Earlier, following Derek Norris’ denial of his ex-fiancee’s domestic violence accusation, I said that we’re not likely to hear any more about this until MLB completes its investigation. That’s not the case. This afternoon his ex-fiancee, Kristen Eck, wrote a blog post recounting the specifics of the incident she first alluded to on her Instagram page.
The short version: Eck alleges that, on the night of October 20, 2015, she woke up to find Norris on the phone with another woman. Eck took the phone away from Norris to try to confront the other woman over the phone. Norris, she claims, approached her from behind and put her in a choke hold. Then, she alleges, when she tried to get away, he grabbed her by the back of her hair to pull her back to him and then held her by her upper arms as “he tried to drunkenly explain that he wasn’t talking to another female.”
Eck says she went to her parents’ house after that and returned to the home she shared with Norris a week later. By then, she says, the relationship had changed and she fell into depression and anxiety. Eventually, the relationship ended. Eck concludes by saying that she is sharing her story now in order to send a message to other victims of domestic violence that they are not alone.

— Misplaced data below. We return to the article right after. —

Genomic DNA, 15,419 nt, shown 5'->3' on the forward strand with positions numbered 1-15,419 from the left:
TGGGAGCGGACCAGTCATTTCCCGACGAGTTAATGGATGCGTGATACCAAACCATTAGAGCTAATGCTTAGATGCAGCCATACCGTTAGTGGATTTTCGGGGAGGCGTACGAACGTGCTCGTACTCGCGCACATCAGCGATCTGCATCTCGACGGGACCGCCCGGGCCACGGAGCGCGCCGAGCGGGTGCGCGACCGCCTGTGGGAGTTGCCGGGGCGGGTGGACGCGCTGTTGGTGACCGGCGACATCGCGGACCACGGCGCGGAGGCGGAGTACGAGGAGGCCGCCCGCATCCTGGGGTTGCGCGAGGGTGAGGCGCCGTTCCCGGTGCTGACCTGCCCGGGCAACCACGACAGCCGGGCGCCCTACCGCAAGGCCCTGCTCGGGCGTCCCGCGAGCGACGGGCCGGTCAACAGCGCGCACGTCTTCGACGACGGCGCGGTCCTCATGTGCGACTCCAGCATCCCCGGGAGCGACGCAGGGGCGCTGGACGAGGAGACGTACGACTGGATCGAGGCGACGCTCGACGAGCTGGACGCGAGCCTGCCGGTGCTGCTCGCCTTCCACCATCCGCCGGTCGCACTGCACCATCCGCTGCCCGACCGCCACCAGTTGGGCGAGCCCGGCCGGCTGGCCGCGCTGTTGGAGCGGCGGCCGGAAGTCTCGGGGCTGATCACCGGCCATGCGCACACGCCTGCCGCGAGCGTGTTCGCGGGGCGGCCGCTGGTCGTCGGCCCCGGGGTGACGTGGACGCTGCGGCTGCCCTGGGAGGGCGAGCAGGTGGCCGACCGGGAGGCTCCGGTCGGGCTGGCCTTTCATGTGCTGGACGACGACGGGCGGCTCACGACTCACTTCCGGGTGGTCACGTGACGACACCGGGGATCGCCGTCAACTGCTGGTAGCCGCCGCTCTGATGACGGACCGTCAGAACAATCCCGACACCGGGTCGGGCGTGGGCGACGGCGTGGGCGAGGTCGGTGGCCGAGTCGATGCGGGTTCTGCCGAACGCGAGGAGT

This is certainly escalating in a very public way.
Around this time last year, the ink was drying on Manny Machado‘s 10-year, $300 million contract with the Padres and Bryce Harper was about to put the finishing touches on his 13-year, $330 million deal with the Phillies. We had gotten used to premier free agents hanging out in limbo until late February and even into March. This past offseason, however, was a return to normal. The top three free agents — Gerrit Cole, Anthony Rendon, and Stephen Strasburg — all signed in December. Once the big names are off the board, the lesser free agents subsequently tend to find homes. There were a handful of noteworthy signings in January, but pretty much everyone was off the board when February began.
There are a handful of free agents remaining as I write this, with one name really sticking out: Yasiel Puig. Last season, between the Reds and Indians, Puig hit .267/.327/.458 with 24 home runs, 84 RBI, 76 runs scored, and 19 stolen bases in 611 plate appearances. He was one of only seven players in the league last year to hit at least 24 home runs and swipe at least 19 bases. While Puig has had some problems over the years, he still possesses a rare blend of power and speed that would seem useful.
The Marlins, White Sox, and Rockies have been linked to Puig this offseason. His market has been otherwise quiet since he became a free agent. The Athletic’s Jim Bowden suggests Puig will have to settle for a “pillow contract” — a one-year deal with which Puig reestablishes his market value, aiming to pursue a multi-year deal the following offseason. Along with the aforementioned three teams, Bowden suggests the Mariners, Indians, Pirates, Giants, Red Sox, and Cardinals as other teams that could potentially fit with Puig, which is not to be confused with teams having expressed interest in his services.